• Biology: The discovery that a certain kind of beetle is attracted to and will try to mate with certain kinds of Australian beer bottles.  The bottles these beetles are attracted to are brown with “bobbly bits”.
  • Medicine: For the discovery that when people have a strong urge to pee, they consistently make better decisions with certain types of things and worse decisions with other kinds of things.
  • Chemistry:  For the invention of the “wasabi alarm”, which is an alarm that is used to wake up sleeping people in case of fire or other emergency (particularly useful for deaf people).  In order to build this alarm, the researchers figured out just how much wasabi to release into the air to wake people up.
  • Biology: For the discovery that herring communicate with one another via farting.
  • Medicine: For the development of replacement testicles for castrated dogs, which are available in a variety of sizes and levels of firmness.
  • Peace: To the mayor of Vilnius, Lithuania, Arturas Zuokas, for discovering that running over illegally parked luxury cars with tanks can effectively get rid of the problem of illegally parked cars.  (Video Here)
  • Veterinary Medicine: For the discovery that cows who are given names produce more milk than cows that don’t have names.
  • Literature: (my favorite as it’s been my philosophy “Productive Procrastination” for about a decade now)  This was awarded in 2011 to John Perry for his Theory of Structured Procrastination, which states: “To be a high achiever, always work on something important, using it as a way to avoid doing something that’s even more important.”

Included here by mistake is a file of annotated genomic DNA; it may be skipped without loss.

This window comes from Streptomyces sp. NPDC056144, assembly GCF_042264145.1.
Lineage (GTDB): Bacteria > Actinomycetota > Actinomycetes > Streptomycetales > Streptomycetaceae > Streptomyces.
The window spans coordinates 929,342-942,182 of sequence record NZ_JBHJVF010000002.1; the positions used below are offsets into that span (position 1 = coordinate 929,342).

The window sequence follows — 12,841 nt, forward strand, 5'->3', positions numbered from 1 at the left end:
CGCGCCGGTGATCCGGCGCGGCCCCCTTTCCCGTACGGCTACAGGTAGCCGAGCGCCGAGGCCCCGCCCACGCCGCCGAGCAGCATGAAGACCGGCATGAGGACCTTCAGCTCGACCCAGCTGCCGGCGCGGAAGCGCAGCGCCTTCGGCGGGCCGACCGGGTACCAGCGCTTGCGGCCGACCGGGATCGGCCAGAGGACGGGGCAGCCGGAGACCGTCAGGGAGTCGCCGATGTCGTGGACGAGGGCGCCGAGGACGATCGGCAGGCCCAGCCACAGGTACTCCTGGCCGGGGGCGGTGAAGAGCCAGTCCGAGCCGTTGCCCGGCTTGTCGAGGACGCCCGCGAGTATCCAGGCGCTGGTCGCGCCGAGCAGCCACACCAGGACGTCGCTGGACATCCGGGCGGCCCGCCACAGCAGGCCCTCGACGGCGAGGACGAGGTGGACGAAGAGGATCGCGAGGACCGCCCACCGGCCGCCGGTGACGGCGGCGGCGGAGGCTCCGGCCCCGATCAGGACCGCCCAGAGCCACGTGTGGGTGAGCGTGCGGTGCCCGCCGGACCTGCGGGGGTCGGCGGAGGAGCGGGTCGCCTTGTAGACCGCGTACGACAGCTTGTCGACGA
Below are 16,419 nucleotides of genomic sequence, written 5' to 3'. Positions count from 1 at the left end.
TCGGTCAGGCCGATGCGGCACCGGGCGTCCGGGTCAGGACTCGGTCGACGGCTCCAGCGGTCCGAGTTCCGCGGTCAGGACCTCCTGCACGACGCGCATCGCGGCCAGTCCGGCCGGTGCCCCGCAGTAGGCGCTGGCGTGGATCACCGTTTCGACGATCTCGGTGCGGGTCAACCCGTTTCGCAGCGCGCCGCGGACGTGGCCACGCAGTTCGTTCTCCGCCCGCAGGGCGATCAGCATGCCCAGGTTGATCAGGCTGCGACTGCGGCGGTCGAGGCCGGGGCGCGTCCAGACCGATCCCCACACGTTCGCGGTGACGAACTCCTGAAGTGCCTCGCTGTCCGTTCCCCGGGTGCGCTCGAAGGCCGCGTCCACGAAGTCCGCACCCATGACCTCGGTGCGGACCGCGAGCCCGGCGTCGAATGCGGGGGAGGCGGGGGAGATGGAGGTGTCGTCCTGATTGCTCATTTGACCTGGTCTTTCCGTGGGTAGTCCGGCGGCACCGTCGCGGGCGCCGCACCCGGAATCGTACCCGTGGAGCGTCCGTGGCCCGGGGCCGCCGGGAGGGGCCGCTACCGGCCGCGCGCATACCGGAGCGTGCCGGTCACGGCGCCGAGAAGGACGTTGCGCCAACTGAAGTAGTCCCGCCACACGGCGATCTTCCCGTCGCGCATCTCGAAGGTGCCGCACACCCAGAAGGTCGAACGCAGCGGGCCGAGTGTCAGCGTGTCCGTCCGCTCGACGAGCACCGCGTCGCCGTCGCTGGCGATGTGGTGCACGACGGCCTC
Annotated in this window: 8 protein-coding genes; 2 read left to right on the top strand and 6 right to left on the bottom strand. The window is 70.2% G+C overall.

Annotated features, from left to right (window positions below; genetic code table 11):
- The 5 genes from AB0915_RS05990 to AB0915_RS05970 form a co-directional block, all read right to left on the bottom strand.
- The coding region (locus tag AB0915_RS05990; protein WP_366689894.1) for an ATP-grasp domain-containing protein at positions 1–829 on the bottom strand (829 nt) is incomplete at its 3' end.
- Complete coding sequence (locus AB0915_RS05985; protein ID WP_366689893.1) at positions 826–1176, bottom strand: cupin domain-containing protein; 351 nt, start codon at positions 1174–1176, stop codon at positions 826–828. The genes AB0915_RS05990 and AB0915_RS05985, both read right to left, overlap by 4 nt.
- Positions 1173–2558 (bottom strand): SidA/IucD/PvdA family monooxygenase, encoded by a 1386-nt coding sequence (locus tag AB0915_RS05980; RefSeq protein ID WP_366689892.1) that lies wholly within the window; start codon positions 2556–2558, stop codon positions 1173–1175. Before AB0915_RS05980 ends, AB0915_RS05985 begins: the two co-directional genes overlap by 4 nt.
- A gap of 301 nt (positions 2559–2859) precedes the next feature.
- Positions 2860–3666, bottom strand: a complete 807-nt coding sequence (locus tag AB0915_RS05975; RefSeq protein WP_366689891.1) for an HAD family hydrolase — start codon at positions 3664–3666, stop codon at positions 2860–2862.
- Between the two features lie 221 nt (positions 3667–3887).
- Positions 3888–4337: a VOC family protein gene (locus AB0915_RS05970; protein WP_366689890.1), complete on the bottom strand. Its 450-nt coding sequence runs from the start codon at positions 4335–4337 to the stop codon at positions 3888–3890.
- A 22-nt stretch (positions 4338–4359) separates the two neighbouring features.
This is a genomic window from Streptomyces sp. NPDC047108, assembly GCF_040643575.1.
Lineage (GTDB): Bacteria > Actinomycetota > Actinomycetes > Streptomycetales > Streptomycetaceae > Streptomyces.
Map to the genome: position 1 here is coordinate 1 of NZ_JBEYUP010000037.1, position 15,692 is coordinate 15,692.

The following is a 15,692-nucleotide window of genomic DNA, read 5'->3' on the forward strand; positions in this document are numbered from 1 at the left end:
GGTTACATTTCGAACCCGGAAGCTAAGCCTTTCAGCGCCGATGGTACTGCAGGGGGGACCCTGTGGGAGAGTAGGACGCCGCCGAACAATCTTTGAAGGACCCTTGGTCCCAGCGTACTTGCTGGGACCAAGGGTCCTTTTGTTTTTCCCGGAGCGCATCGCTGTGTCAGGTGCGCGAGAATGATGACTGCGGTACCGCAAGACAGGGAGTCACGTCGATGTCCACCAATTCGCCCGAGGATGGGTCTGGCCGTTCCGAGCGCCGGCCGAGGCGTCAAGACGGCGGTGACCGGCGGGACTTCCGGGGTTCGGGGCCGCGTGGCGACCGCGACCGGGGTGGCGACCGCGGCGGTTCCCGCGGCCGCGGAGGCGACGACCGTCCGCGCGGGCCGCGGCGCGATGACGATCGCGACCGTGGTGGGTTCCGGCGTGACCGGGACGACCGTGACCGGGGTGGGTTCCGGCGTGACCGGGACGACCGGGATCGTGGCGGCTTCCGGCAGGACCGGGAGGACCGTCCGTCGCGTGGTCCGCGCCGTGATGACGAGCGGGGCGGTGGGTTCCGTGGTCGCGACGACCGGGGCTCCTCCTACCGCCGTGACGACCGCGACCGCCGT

• Medicine: Prize given to Donald L. Unger for steadfastly only cracking the knuckles on one hand and not the other for 50 years in order to determine whether cracking knuckles can be a cause for arthritis in fingers.
  • Physics: For a project proving that heaps of string or hair will inevitably tangle.
  • Medicine: For research on how listening to country music affects suicide rates.
  • Chemistry: To Mayu Yamamoto for figuring out a way to extract vanilla flavor from cow dung.
  • Astrophysics: For a paper illustrating that black holes fulfill all the technical requirements to be the location of biblical Hell, a.k.a. “outer darkness”.
  • Linguistics: To a group that conclusively demonstrated that rats occasionally are unable to distinguish between Japanese and Dutch recordings played backwards.
  • Ornithology: To a group that researched why woodpeckers don’t get headaches. (you can read about why woodpeckers don’t get headaches and more woodpecker facts here)
  • Medicine: To Francis M. Fesmire who published a report illustrating how to get rid of hiccups via “Digital Rectal Massage”.